In your commercial litigation case, there are several things that are necessary parts of achieving the beneficial result your business needs. One of these is understanding the rules of court procedure and using them accordingly. The proper use of the rules can aid your case, while failing to follow the rules can possibly be fatal to your case. This is just one of many areas in which it helps to have representation from an experienced Florida commercial litigation attorney.
One case in which the rules of procedure played a key role was a commercial lease dispute from Miami-Dade County. The plaintiff in the case, which was recently decided by the Third District Court of Appeal, actually sued three entities.
When you file a lawsuit in civil court, you have certain procedural rights. For one thing, the rules say that you may amend your complaint one time “as a matter of right.” In this case, the plaintiff availed itself of that right and filed an amended complaint. The filing of this amended complaint happened before any of the defendants had filed anything in the case. The trial court gave the plaintiff “assurances that the plaintiff would have an opportunity to amend.”
However, after two of the three defendants filed motions asking the court to dismiss the case against them, the trial court entered an order that ended the case against those two defendants. The defendant’s motions to dismiss were, in effect, the “first time the sufficiency of the” plaintiff’s complaint had been analyzed to determine if the plaintiff had any valid claims against those two defendants.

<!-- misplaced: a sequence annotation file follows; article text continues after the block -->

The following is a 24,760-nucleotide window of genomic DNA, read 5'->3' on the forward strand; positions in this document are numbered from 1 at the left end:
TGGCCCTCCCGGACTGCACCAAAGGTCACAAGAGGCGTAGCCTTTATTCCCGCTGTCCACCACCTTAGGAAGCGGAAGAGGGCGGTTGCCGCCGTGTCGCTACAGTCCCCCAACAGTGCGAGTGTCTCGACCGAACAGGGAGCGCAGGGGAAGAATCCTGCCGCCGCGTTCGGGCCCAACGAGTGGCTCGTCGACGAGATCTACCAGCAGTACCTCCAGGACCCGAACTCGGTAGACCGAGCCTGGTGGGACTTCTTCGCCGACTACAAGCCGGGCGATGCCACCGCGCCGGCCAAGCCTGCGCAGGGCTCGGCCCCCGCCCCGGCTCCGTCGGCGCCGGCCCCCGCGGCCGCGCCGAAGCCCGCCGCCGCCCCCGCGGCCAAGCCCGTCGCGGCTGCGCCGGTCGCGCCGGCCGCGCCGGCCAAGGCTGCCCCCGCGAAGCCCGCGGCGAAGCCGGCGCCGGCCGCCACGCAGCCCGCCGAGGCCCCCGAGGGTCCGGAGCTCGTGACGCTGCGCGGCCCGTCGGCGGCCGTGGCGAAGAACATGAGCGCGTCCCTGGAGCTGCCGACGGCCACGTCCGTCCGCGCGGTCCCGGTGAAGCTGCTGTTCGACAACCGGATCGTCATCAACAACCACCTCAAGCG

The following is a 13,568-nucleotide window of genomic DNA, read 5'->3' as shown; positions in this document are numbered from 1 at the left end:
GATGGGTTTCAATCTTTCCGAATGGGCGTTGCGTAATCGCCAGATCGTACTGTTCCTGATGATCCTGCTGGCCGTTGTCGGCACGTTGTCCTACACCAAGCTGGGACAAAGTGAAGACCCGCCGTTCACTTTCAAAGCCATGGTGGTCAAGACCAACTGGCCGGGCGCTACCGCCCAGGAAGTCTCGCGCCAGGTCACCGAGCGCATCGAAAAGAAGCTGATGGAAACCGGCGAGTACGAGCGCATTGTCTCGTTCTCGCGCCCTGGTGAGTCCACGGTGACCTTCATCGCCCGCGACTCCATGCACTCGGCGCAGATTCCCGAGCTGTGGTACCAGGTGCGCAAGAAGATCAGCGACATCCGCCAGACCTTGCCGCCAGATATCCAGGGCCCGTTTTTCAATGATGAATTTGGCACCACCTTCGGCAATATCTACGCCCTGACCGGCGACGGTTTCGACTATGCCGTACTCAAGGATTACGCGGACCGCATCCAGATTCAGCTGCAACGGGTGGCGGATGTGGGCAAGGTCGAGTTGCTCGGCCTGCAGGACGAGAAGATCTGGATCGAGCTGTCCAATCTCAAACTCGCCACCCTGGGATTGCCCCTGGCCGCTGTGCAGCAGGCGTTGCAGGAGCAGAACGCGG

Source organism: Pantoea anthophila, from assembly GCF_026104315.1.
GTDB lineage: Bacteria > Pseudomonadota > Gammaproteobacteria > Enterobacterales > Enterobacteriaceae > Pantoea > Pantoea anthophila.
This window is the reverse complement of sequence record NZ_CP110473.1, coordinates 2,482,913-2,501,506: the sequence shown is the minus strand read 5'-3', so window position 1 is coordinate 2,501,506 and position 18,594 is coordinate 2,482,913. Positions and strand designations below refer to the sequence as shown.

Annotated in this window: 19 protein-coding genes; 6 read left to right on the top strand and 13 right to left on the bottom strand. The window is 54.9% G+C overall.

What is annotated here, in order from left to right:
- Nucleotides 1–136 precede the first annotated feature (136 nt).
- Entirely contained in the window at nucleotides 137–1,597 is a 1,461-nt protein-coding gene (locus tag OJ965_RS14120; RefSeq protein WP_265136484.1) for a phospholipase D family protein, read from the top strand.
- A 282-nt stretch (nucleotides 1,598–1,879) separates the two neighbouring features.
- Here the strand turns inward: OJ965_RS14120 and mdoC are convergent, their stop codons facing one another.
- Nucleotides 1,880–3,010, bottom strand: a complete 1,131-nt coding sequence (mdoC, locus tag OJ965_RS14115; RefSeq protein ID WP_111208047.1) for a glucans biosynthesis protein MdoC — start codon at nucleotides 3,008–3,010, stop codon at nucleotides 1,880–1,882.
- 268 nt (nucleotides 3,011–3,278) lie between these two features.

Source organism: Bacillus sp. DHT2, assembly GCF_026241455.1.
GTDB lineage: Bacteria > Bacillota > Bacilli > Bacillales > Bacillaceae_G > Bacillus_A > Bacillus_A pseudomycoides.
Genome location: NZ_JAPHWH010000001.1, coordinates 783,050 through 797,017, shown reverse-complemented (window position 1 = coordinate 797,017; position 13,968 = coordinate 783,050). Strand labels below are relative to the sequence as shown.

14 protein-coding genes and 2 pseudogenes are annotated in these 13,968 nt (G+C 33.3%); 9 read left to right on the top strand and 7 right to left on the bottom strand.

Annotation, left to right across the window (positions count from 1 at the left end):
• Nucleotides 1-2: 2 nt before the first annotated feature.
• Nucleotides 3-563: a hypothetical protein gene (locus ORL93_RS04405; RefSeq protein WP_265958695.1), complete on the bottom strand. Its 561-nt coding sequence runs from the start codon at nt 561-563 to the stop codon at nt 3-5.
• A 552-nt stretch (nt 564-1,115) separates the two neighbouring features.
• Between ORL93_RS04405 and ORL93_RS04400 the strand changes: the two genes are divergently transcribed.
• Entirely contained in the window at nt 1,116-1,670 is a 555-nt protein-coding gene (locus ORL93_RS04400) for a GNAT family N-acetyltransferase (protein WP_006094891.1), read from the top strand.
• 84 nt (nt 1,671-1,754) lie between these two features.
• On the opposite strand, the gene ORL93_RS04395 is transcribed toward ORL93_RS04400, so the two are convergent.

The Florida rules of procedure say that, even if a plaintiff has filed an amended complaint as a matter of right, that plaintiff should receive at least one more chance to amend “to allege additional facts to support its cause of action or to support another cause of action based on a different legal theory,” since plaintiffs should generally be allowed to make amendments as long as they have not abused the privilege, and a plaintiff, like the one in this commercial lease dispute, who has only filed a single motion to amend prior to the filing of any defense pleadings has clearly not abused the privilege.
While the court of appeal’s ruling is a highly technical one focused on the rules of practice and procedure, the case of this commercial lease dispute highlights just how intricate and detailed managing a commercial litigation action can be. From the timing of the filing of a complaint to filing amended complaints to seeking discovery to preparing for trial, each step in the process comes with important decisions that require a thorough knowledge of the case, the law, and the rules of procedure.
To make sure that your interests are protected properly, you need to make sure that your case has a strong factual basis and a strong legal foundation and is compliant with the rules of procedure. The experienced South Florida landlord-tenant litigation attorneys at Stok Folk + Kon have been effectively working for our clients for many years, providing them with the effective, strategic, and detail-oriented representation they deserve.
Contact us online or by calling (305) 935-4440 to schedule your consultation and find out how this firm can help you protect your interests.
More blog posts:
Uncertainty Surrounding the Identity of the Correct Landlord Allows St. Petersburg Tenant to Avoid Summary Judgment, Florida Business Lawyers Blog, Sept. 8, 2017
Evidence in Commercial Lease Dispute Proved Tenant Was a Holdover and Had Not Renewed Lease, Florida Court Rules, Florida Business Lawyers Blog, July 28, 2017
Photo Credit: George Hodan, [CC0 License], via PublicDomainPictures.net